Google still controls your information, despite EU ruling

Feb 11, 2014 by Giuseppe A. Veltri, The Conversation
Google has you in a filter bubble and you might not even know it. Credit: melanie.phung

After a long investigation, Google has finally reached a settlement with the European Commission about how it presents search results.

The Commission had started investigating Google in the first place over concerns about its dominance of the in Europe, where it accounts for 90% of searches. This is even bigger than its dominance in the US, where it controls around two-thirds of the market.

The company has been accused of prioritising its own webpages and those of rivals and has agreed to change its ways in order to avoid a fine of up to $5 billion.

Search results will now have to report alternative options from other websites. Rather than demoting them in favour of sites that promote Google's own interests, as it has until now.

To comply with the ruling, Google has agreed to give rival links greater visibility, using a dedicated shaded box that can't be switched off. This sits next to Google's own results from specialised services and will be used across mobile and any future versions of Google that uses the specialised search function.

But, crucially, Google was successful in protecting its secret algorithm from oversight by regulators.

The reaction from other interested parties was not positive. According to FairSearch.org, an advocacy group sponsored by companies such as Microsoft and Oracle, the deal is "worse than nothing". It argues that these measures will not be sufficient to challenge Google's dominance, citing its own study showing that proposals put to the Commission along the way to this agreement only served to drive up traffic to its own sites.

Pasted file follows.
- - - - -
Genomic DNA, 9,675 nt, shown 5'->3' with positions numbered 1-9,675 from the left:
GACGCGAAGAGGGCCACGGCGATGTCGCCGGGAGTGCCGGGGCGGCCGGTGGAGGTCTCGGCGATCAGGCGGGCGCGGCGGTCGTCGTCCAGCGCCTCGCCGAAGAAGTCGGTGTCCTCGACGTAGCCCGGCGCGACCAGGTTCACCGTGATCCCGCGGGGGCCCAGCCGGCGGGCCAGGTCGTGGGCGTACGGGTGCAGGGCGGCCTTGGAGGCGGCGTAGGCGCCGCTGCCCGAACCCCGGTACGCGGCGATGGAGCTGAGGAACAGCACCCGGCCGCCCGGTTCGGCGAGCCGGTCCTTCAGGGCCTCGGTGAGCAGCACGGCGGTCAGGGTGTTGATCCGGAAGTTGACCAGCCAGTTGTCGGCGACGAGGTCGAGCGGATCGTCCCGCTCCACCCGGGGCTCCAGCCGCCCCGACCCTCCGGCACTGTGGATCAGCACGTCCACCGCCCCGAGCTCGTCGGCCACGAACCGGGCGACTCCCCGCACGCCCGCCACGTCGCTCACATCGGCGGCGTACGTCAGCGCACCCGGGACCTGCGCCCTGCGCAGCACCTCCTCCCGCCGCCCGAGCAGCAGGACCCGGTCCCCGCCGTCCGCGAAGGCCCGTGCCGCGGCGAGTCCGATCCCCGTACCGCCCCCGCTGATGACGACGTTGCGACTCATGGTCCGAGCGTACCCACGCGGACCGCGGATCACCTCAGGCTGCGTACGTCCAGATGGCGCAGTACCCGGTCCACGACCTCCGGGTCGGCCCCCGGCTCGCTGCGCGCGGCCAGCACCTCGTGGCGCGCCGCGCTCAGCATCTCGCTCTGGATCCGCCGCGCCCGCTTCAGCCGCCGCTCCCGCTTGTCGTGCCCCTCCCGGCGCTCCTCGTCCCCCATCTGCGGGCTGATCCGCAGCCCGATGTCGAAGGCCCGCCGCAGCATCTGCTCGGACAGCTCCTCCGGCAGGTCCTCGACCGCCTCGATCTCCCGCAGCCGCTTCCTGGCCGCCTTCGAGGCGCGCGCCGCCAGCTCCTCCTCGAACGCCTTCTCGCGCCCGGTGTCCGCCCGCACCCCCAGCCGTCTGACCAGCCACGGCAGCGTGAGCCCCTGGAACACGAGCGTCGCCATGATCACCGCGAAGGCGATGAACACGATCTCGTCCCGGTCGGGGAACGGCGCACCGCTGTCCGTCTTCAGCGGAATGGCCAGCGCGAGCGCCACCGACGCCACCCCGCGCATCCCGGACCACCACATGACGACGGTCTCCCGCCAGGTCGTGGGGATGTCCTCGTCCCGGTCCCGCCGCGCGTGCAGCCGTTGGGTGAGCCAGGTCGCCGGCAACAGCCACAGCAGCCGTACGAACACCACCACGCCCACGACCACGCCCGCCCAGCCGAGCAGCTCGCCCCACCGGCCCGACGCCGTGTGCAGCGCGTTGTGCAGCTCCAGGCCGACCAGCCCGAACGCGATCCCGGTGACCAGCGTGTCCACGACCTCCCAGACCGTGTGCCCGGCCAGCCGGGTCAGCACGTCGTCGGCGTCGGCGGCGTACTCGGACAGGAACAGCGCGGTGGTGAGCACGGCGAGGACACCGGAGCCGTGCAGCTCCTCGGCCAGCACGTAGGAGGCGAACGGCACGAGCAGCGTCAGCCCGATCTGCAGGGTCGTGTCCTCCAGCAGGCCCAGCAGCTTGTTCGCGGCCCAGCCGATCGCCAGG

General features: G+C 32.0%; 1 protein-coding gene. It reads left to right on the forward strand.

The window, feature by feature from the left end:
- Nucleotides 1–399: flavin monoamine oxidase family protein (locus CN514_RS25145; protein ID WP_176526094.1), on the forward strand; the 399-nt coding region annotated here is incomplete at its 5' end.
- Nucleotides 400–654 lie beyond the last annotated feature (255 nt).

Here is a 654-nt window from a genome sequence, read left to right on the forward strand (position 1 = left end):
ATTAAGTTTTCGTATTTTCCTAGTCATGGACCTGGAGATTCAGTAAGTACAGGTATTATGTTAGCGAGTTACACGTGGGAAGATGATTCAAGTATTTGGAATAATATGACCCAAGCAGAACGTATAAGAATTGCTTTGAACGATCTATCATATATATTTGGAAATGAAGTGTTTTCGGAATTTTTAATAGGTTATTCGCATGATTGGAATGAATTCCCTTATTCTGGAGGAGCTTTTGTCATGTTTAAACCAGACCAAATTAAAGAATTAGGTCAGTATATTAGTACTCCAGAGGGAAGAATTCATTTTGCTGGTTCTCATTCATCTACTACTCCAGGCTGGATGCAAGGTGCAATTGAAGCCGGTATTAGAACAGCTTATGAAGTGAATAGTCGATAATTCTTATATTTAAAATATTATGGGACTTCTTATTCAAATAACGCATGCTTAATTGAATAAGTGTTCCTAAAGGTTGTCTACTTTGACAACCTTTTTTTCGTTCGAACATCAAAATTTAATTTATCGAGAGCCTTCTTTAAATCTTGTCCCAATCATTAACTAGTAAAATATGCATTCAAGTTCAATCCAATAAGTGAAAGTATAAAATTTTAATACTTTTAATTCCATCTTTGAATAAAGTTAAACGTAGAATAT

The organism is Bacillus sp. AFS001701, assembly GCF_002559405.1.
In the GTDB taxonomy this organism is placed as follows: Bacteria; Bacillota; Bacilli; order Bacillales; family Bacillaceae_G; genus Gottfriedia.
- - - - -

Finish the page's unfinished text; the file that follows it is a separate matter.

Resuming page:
Google’s results current format. Credit: European Commission

Filtering your life

This rumbling search engine war is a surface issue in a deeper debate about accessing internet that has gone beyond fair commercial competition and that affects us all.

Search engines have become part of our daily life, playing the extremely important role of the most common intermediary between the user and information on the web. And yet, their authority and their role in presenting and ranking web pages – and therefore information – remains largely unexplored.

The main issue is what is known as "source distance". Search engine queries produce lists of links that take you to the various websites that match the terms you have entered. The order in which these links is ranked relates to the importance of each webpage is to your query. And that is decided by an algorithm developed by the search engine.

The way in which search engines – and Google in particular – privilege sources and put them on top of their rankings using their own algorithm is the subject of a fascinating debate.

Manipulating these rankings has huge potential consequences for users, who see information according to how the search engine wants them to see it.

So if one search engine controls 90% of a market, as Google does in Europe, and you as a company, a group or an individual, don't show up in its rankings, you may as well not exist.

Google’s results in the new format. Credit: European Commission

Proprietary algorithms such Google's PageRank and Facebook's News Feed are becoming the main interfaces through which online information is accessed, we should start asking serious questions about the societal implications of such control over information.